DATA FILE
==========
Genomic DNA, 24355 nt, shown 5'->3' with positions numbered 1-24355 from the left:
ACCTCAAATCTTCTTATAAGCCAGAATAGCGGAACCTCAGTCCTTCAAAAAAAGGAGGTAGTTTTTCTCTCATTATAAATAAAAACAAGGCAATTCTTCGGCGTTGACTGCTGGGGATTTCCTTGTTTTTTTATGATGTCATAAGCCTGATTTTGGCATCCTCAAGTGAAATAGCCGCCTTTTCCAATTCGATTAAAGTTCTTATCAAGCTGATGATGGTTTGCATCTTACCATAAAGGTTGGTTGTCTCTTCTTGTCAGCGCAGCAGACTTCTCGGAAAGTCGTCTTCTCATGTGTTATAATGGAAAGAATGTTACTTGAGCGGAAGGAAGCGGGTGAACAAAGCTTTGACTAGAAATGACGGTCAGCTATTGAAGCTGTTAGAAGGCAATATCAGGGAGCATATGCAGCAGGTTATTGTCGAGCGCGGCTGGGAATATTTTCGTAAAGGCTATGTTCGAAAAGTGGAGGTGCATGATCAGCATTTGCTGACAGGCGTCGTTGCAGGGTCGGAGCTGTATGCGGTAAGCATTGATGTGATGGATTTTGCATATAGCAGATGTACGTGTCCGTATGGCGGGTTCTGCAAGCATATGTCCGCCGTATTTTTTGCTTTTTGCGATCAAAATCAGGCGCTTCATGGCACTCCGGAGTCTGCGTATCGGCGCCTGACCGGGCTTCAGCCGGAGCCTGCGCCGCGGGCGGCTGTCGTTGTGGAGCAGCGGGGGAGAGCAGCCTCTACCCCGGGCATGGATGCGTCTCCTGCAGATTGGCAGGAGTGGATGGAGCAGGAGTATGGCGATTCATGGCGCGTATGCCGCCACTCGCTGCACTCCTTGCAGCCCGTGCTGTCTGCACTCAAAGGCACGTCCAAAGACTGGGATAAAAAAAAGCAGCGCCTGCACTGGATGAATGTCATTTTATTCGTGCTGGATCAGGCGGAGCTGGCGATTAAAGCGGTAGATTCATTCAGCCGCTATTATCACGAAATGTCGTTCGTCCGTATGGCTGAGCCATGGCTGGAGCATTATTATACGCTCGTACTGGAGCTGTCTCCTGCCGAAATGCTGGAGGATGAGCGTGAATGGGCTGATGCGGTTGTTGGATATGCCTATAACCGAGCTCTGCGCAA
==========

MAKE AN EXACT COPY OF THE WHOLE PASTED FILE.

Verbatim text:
Genomic DNA, 24355 nt, shown 5'->3' with positions numbered 1-24355 from the left:
ACCTCAAATCTTCTTATAAGCCAGAATAGCGGAACCTCAGTCCTTCAAAAAAAGGAGGTAGTTTTTCTCTCATTATAAATAAAAACAAGGCAATTCTTCGGCGTTGACTGCTGGGGATTTCCTTGTTTTTTTATGATGTCATAAGCCTGATTTTGGCATCCTCAAGTGAAATAGCCGCCTTTTCCAATTCGATTAAAGTTCTTATCAAGCTGATGATGGTTTGCATCTTACCATAAAGGTTGGTTGTCTCTTCTTGTCAGCGCAGCAGACTTCTCGGAAAGTCGTCTTCTCATGTGTTATAATGGAAAGAATGTTACTTGAGCGGAAGGAAGCGGGTGAACAAAGCTTTGACTAGAAATGACGGTCAGCTATTGAAGCTGTTAGAAGGCAATATCAGGGAGCATATGCAGCAGGTTATTGTCGAGCGCGGCTGGGAATATTTTCGTAAAGGCTATGTTCGAAAAGTGGAGGTGCATGATCAGCATTTGCTGACAGGCGTCGTTGCAGGGTCGGAGCTGTATGCGGTAAGCATTGATGTGATGGATTTTGCATATAGCAGATGTACGTGTCCGTATGGCGGGTTCTGCAAGCATATGTCCGCCGTATTTTTTGCTTTTTGCGATCAAAATCAGGCGCTTCATGGCACTCCGGAGTCTGCGTATCGGCGCCTGACCGGGCTTCAGCCGGAGCCTGCGCCGCGGGCGGCTGTCGTTGTGGAGCAGCGGGGGAGAGCAGCCTCTACCCCGGGCATGGATGCGTCTCCTGCAGATTGGCAGGAGTGGATGGAGCAGGAGTATGGCGATTCATGGCGCGTATGCCGCCACTCGCTGCACTCCTTGCAGCCCGTGCTGTCTGCACTCAAAGGCACGTCCAAAGACTGGGATAAAAAAAAGCAGCGCCTGCACTGGATGAATGTCATTTTATTCGTGCTGGATCAGGCGGAGCTGGCGATTAAAGCGGTAGATTCATTCAGCCGCTATTATCACGAAATGTCGTTCGTCCGTATGGCTGAGCCATGGCTGGAGCATTATTATACGCTCGTACTGGAGCTGTCTCCTGCCGAAATGCTGGAGGATGAGCGTGAATGGGCTGATGCGGTTGTTGGATATGCCTATAACCGAGCTCTGCGCAA